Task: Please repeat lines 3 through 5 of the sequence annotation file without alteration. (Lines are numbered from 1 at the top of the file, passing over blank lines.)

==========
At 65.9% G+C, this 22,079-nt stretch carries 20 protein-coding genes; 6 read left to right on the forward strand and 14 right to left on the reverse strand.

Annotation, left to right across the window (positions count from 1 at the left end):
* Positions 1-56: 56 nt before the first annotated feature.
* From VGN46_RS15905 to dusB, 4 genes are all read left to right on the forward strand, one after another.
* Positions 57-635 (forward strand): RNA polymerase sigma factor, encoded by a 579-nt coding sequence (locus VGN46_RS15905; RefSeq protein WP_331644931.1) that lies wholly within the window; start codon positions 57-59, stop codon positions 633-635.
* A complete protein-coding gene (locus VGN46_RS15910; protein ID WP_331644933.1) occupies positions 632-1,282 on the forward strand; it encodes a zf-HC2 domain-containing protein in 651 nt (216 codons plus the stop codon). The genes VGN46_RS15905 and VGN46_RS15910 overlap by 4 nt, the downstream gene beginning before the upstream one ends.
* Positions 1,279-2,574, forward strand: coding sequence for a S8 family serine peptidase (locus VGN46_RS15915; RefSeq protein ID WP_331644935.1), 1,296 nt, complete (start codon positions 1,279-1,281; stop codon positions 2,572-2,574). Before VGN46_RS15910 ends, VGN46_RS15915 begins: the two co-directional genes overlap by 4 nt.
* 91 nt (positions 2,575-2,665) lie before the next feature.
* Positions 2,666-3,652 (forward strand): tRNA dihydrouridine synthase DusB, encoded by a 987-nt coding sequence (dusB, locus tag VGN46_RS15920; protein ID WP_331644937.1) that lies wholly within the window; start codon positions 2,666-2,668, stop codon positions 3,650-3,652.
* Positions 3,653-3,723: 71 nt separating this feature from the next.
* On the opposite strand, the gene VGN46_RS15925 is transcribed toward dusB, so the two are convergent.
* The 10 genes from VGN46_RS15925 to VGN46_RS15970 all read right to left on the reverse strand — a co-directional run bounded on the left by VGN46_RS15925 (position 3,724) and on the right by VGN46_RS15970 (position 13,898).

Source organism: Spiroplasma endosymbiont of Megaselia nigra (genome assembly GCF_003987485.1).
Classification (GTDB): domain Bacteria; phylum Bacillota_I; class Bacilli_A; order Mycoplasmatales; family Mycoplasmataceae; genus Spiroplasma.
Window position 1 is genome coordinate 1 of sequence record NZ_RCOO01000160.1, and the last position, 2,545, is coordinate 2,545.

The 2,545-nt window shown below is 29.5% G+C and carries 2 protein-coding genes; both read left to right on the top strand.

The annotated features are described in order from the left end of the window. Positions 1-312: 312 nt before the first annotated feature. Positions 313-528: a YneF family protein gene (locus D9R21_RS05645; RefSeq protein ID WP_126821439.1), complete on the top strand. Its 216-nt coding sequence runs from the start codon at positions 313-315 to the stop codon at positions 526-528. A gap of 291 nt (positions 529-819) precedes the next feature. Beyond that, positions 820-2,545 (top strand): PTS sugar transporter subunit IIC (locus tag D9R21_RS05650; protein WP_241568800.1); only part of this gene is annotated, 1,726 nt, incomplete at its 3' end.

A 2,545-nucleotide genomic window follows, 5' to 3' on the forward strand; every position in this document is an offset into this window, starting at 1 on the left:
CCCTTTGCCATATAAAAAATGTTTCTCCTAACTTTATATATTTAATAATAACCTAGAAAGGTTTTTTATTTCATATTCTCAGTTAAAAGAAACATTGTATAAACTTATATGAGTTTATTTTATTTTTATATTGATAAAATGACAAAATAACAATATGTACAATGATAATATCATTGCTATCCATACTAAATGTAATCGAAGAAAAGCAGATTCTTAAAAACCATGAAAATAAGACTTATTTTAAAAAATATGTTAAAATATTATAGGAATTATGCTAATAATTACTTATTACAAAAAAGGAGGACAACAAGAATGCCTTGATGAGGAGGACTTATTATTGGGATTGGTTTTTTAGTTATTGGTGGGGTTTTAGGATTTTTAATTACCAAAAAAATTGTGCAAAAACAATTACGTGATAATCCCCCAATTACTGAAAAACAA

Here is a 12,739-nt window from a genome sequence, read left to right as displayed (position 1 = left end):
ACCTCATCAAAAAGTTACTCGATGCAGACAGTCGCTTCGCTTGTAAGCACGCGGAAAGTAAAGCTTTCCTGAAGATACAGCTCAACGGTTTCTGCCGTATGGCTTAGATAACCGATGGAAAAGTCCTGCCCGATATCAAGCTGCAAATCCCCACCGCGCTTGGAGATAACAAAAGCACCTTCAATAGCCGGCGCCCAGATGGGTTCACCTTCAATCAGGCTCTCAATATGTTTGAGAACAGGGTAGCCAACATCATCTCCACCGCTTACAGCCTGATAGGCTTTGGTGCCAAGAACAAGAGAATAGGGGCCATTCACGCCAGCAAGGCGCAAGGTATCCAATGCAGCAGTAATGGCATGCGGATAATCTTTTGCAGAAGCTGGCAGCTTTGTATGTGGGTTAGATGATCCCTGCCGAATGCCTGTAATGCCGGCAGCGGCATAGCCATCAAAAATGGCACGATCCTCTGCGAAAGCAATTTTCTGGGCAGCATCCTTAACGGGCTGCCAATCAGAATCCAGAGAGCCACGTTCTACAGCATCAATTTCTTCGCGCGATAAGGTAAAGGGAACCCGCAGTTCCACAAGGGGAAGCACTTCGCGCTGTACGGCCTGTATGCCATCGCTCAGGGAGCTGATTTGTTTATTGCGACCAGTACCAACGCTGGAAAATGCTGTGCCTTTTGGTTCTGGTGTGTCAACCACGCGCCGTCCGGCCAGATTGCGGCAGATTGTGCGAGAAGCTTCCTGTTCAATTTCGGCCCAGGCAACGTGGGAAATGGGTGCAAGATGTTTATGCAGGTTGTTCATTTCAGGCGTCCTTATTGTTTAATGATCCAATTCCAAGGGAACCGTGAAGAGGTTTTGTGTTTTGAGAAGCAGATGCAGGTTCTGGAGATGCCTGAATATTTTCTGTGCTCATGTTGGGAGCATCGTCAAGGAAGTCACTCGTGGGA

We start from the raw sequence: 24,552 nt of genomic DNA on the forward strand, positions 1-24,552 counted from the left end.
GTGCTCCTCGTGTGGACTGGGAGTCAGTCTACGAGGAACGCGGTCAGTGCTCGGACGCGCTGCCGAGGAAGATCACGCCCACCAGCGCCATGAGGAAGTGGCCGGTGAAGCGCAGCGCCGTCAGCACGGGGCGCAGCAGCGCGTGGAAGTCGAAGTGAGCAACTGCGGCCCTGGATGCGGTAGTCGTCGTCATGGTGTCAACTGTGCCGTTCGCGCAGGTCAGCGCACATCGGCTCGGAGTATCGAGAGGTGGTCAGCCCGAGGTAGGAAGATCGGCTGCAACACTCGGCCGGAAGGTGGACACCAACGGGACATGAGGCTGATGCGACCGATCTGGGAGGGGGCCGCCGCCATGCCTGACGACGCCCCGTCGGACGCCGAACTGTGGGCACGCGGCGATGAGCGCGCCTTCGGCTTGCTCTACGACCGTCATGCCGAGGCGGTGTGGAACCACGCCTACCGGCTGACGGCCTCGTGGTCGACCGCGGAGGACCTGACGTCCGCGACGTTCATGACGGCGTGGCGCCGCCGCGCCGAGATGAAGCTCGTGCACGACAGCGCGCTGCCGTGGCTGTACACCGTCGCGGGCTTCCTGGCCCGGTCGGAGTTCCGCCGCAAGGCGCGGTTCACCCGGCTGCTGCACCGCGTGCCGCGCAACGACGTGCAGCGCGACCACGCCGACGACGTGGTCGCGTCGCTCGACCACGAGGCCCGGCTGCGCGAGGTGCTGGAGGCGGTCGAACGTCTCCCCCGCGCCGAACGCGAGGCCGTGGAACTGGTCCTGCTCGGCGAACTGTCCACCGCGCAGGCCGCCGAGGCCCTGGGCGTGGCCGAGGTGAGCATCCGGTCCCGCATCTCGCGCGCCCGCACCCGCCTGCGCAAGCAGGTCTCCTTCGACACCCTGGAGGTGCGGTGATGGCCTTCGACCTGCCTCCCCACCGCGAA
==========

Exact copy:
* Positions 1-56: 56 nt before the first annotated feature.
* From VGN46_RS15905 to dusB, 4 genes are all read left to right on the forward strand, one after another.
* Positions 57-635 (forward strand): RNA polymerase sigma factor, encoded by a 579-nt coding sequence (locus VGN46_RS15905; RefSeq protein WP_331644931.1) that lies wholly within the window; start codon positions 57-59, stop codon positions 633-635.